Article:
Jay Hao is the CEO of crypto exchange OKEx.
We saw a lot of action over the weekend in what played out as one of those adrenaline-packed high-drama movies the likes of which crypto hasn’t witnessed in recent times. We all watched on popcorn in hand as [decentralized finance] DeFi’s new darling SushiSwap tanked 60% in 24-hours after its anonymous creator Chef Nomi converted all his SUSHI to Ethereum (ETH) in a move not unreminiscent of Litecoin (LTC)’s Charlie Lee from the days of old.
Of course, Sushi investors were horror-struck, and (as we pointed out could happen many times before), a lot of them lost a lot of money in a short space of time. Most DeFi tokens then followed suit, dragging the price of ETH with them (and a slew of other over-leveraged traders as well).
The fury, the outrage, the wild accusations about exit scams, renegade projects, and the perils of investing in DeFi kept Crypto Twitter abuzz… But, seriously? Come on, people. Let’s remember. This is crypto. If you’re in it for the wild gains, if you’re chasing clearly unsustainable percentage leaps, you have to be able to stomach the losses as well.
No one likes eating bad sushi, but this is the high-risk high-return nature of the industry you decided to get involved in, and you have to take the rough with the smooth.
When tokens are making explosive gains almost overnight, (like yearn’s YFI token that grew by 15,000% in less than one week) it’s equally likely that they’ll also see sharp corrections. The actions of Chef Nomi may have been unpalatable to many but, unfortunate as they were, in this largely unregulated nascent space, could have been foreseen.
Fortunately, most DeFi projects’ creators will not withdraw their stake so suddenly in such a knee-jerk manner as Chef Nomi. But, the fact remains that anything is possible. Even with founders with more commitment to their protocol, DeFi is still subject to the wider market, to unexpected movements, to sentiment. It’s a law of physics that what goes up must come down. Everybody knows this, so why are people so surprised?
Seeing investors get REKT and projects acting against their interests is unfortunate, especially when it feels like deja vu. But you have to admit, you can’t say you were not warned. In fact, phrases like “never invest more than you can afford to lose,” “crypto-assets are highly volatile,” and “do your own research,” have been the mantra of just about every participant in the crypto space over the years, from the CEOs of major exchanges to single YouTubers, developers, and traders.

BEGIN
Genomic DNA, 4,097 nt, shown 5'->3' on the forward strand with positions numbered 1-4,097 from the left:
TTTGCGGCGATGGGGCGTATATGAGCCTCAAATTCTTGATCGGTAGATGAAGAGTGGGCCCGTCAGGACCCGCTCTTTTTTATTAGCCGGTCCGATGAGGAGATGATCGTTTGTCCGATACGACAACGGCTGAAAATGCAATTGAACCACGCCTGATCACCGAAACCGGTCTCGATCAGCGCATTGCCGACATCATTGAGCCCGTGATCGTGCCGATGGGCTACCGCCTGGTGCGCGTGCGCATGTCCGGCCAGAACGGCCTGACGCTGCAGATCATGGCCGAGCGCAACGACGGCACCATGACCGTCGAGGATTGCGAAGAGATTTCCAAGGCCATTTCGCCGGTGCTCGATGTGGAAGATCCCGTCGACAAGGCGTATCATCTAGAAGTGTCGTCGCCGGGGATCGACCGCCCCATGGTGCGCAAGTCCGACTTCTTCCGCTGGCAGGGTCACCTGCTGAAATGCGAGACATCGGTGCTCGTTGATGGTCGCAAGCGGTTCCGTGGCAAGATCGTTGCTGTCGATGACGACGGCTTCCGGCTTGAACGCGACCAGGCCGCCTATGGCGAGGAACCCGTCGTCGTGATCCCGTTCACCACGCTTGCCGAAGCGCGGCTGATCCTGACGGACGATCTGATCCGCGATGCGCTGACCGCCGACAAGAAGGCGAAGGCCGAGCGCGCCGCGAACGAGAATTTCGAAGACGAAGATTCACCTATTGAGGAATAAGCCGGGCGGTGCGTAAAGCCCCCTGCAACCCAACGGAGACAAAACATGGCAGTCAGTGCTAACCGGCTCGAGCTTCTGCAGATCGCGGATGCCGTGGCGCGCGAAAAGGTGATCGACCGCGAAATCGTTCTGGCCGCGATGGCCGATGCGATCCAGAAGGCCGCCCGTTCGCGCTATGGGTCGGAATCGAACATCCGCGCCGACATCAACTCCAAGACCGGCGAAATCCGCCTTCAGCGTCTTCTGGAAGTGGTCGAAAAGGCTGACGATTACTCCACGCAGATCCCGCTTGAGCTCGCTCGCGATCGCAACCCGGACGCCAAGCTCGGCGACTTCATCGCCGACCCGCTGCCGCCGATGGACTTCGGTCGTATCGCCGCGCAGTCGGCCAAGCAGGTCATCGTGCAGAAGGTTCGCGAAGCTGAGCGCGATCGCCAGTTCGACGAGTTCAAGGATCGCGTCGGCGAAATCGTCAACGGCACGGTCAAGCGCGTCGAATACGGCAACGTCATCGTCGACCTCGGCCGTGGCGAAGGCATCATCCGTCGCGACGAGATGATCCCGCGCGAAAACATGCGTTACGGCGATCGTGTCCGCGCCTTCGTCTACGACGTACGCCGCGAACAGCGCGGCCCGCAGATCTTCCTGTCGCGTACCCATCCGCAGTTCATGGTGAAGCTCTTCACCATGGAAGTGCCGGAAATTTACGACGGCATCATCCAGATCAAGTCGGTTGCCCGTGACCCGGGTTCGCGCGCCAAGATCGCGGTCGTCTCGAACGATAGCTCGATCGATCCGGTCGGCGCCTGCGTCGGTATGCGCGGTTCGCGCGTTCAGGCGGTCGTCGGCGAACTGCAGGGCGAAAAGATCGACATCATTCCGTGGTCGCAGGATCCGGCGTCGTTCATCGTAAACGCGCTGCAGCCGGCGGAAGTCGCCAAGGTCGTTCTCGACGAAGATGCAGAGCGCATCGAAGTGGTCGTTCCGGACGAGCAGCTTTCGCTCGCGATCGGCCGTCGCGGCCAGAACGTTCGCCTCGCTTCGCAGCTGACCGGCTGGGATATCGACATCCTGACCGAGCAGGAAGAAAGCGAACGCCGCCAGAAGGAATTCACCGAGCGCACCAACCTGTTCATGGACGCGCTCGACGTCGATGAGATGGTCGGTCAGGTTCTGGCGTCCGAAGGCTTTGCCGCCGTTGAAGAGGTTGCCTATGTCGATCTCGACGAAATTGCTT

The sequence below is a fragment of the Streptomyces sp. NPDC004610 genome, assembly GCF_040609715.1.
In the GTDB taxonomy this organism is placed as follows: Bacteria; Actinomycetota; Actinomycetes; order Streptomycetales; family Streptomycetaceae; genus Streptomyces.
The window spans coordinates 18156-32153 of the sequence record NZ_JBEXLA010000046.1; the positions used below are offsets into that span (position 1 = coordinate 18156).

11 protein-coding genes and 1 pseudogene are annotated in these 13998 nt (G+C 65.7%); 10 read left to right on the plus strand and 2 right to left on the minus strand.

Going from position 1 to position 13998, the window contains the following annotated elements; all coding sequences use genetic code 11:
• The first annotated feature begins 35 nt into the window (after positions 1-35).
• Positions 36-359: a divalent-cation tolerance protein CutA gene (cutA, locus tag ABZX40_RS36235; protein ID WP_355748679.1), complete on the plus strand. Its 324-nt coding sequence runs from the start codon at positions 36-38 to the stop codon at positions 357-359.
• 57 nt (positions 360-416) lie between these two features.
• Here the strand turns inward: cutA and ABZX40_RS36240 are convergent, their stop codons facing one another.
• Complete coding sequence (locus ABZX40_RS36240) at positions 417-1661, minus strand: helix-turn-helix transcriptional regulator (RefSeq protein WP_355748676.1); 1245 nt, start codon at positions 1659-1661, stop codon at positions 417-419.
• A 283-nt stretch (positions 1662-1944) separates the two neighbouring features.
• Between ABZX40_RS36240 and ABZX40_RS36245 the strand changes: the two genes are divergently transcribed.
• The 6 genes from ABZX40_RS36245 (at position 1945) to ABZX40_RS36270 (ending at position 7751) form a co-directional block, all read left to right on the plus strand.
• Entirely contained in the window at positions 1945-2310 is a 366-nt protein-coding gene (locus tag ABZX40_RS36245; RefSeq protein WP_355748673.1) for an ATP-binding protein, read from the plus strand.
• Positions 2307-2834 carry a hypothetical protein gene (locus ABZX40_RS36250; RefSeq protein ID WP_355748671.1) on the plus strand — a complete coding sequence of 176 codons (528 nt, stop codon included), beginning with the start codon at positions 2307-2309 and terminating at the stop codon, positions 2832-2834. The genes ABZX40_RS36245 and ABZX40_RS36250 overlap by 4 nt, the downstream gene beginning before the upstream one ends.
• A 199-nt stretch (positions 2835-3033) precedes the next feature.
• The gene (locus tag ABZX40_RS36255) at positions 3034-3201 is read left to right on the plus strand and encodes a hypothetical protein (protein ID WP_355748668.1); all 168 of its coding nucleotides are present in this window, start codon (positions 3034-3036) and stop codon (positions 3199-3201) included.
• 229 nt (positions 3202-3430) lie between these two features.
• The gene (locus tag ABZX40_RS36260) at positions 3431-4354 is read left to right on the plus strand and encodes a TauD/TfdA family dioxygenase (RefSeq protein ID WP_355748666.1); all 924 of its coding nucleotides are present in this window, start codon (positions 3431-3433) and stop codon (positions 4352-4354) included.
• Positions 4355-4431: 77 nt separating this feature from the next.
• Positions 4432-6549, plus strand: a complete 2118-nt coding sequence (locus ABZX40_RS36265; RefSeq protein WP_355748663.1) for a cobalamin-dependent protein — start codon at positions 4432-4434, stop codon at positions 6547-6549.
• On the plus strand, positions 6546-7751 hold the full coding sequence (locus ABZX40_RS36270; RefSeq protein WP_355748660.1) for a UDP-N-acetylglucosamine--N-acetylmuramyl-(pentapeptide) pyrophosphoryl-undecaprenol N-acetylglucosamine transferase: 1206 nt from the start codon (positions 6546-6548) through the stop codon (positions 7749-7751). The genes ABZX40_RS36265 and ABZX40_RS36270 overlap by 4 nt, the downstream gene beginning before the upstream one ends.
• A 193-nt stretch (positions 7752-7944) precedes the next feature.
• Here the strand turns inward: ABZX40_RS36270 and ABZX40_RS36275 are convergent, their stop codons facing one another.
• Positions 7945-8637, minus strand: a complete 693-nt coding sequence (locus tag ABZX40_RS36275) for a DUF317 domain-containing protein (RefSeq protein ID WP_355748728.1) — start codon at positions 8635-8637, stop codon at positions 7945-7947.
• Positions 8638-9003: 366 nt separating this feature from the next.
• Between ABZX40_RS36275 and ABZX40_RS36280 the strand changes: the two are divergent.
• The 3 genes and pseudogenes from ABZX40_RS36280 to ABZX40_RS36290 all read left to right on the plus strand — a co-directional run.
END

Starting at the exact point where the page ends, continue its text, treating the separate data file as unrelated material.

If you were chasing yield farming rewards irresponsibly and over-leveraged on SushiSwap, Yam, or Kimchi, you must have known you were playing with fire. And as the saying goes, if you can’t stand the heat, get out of the (Sushi chef’s) kitchen.
Many people have brandished DeFi as a bubble. There are plenty of reasons I don’t see it that way. If you want to look at it crudely, then most likely, DeFi is going to experience a series of “bubbles,” one popping after the next until the unsustainable projects and practices like yield farming and creation of coins named after food die down. The growth of any industry is like this. There is a reason that 90% of startups fail, after all.
Making it in any industry is a challenge but that does not mean that innovation should not be applauded, celebrated, or supported. No one truly knows whether a project will make it in the long run, but what’s […] far more encouraging than the rapid gains is the real development of the space.
We’re talking about the rise of an alternative financial system that can supplement traditional finance and provide every individual on earth with financial services. A system that will pull billions out of poverty and truly #FinanceAll.
But a system that will eventually improve the current one and remove the woeful inefficiencies of traditional finance is not going to develop overnight. It’s not the short term gains people should be looking at; it’s the transformation of our financial system forever.
As we are (clearly) seeing, not every DeFi project will stay the distance, although SushiSwap appears to be recovering after its transfer to FTX, it’s still early days. Large exchanges like OKEx have come under fire for listing DeFi tokens like SUSHI. But, I believe that it is our job to support innovation and to provide our users with access to the products they seek.
It’s like selling a car. We can’t control how you drive it but we can give you the keys and tell you to observe the rules of the road. The same applies to our exchange. We can’t control how you trade as we merely provide you with the tools. We can urge caution time and time again, but we can’t be responsible when the market doesn’t go your way.
If you truly believe in the promise of DeFi, if you understand the limitations of the tech right now, like oracle vulnerabilities, interoperability, and governance; and realize that this is a long game, you’ll take these ongoing bubbles and shaking out of weak hands on the chin. DeFi still has a long way to go, so you’d better toughen up if you want to stay in for the ride.
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